March 7th, 2014
IT recruiters, IT contractors, and IT managers are all too aware of the frustrations of receiving long-winded emails at their IT jobs. IT professionals in any part of the Information technology field know that long emails not only take up too much time in a fast-paced industry, but also tend to be less effective in communicating the point. There is even an official five sentence maximum email movement (called simply the Five Sentences movement). Here are a few ways for IT consultants and IT headhunters to shorten their emails.
- Before writing, figure out your purpose. What are you trying to say? Encapsulate that in a few sentences. Don’t spend the email trying to figure out what needs to be said. Do it before you start typing.
- Cut pleasantries. You don’t have to be rude in an email, but it’s also unnecessary to say things like ‘Hope you’re doing well.’ You can safely assume people already know you wish them well, especially if you talk to them often.
- Be confident. It can take a little courage to send shorter emails, but short, clear emails are the calling card of some very successful people. Steve Jobs and Jeff Bezos are some great examples in the IT field.
March 5th, 2014
Information technology companies today are able to start up quicker than companies in many other fields. The IT contractors and IT managers in these companies are also rapidly facing some very serious consequences for their work: security issues. IT recruiters Boston to IT recruiters CA can attest to how imperative security is for IT professionals.
However, as some of these companies try to quickly blossom and meet a need, sometimes they have been forced to partially or completely forfeit a focus on security as they perform their IT jobs. The situation is certainly gray enough to make it hard to decipher who might be negligent, who might be at fault, or who might be just a victim. As technology moves at lightning speed, laws and regulations for this sort of issue struggle to keep up and IT contractors must make their own best judgments on how much attention they will pay to security. The lesson for buyers of these shiny new-born products is clear: consume with caution.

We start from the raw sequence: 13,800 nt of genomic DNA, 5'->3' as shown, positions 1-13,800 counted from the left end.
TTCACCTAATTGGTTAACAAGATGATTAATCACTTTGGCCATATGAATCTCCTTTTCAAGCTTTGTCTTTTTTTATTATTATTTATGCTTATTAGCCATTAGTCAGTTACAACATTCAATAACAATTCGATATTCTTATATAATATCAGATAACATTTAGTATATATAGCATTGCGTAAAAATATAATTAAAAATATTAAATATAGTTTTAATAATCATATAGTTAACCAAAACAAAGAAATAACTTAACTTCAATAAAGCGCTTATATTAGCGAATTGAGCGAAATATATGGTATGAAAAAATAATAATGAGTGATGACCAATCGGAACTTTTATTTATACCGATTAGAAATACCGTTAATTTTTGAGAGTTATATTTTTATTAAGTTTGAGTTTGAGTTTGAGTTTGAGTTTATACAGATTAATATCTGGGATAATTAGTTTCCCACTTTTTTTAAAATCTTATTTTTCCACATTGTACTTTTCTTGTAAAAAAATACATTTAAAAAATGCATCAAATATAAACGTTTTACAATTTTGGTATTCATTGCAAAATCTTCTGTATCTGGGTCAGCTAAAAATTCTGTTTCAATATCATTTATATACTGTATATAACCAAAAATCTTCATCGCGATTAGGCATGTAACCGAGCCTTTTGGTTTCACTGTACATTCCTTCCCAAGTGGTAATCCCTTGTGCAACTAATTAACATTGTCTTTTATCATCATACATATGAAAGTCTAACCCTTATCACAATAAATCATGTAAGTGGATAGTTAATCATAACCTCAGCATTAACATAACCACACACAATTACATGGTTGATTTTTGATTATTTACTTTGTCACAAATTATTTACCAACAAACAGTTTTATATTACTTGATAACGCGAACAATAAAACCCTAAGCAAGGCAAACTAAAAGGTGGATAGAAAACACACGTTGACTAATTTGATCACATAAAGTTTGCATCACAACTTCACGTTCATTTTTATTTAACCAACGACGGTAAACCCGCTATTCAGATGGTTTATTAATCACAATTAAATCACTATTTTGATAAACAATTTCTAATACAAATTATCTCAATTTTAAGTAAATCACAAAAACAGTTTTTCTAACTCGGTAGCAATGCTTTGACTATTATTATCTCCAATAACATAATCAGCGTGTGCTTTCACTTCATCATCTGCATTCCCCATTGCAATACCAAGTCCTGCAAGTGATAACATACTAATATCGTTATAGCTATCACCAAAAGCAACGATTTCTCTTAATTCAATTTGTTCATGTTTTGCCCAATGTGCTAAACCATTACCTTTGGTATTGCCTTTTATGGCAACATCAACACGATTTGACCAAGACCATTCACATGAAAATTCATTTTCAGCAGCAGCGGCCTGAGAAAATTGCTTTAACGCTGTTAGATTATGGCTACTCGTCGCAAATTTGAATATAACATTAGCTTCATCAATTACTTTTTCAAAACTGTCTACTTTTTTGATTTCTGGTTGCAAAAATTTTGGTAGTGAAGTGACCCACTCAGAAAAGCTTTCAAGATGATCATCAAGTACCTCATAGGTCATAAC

March 2nd, 2014
Just as in any industry, a few bad days here and there are inevitable at IT jobs. IT recruiters, IT contractors, and IT managers alike all have tough days at work now and then. The thing that separates truly great IT consultants from average or poor ones is how they handle these bad days at work—particularly if they have reports. Tackling bad news or a lost client gracefully is the kind of thing that almost beats out sparkling resumes. Here’s how to do that:
1. Keep it quiet. Venting about a problem at work won’t do you, your reports, or your managers any favors. Better to save the venting for home and focus on just getting the issue resolved. Keeping a positive attitude in the face of hardship will absolutely get noticed by IT headhunters, coworkers, reports, and managers, so why not do it?
2. Take a quick mental- or physical- vacation to calm yourself if needed. Keep a few funny videos, articles, or websites stored in your phone or on your computer (depending on office policy) for some comedic relief. Use them when you’re having a rough time. Or go for a walk outside if you can. Whatever method you use, calming yourself will make it much easier to focus on fixing the problem, rather than fighting through your own emotional response to it.
3. Avoid others until you are no longer NSFW- particularly any of your bosses. Better not to risk taking frustrations out on others, because this will be remembered, too. (Take this advice into consideration if you ever notice others at work having a bad day, too! If a coworker or boss has some kind of personal or work-related issue going on, try to tactfully steer clear until it’s resolved.)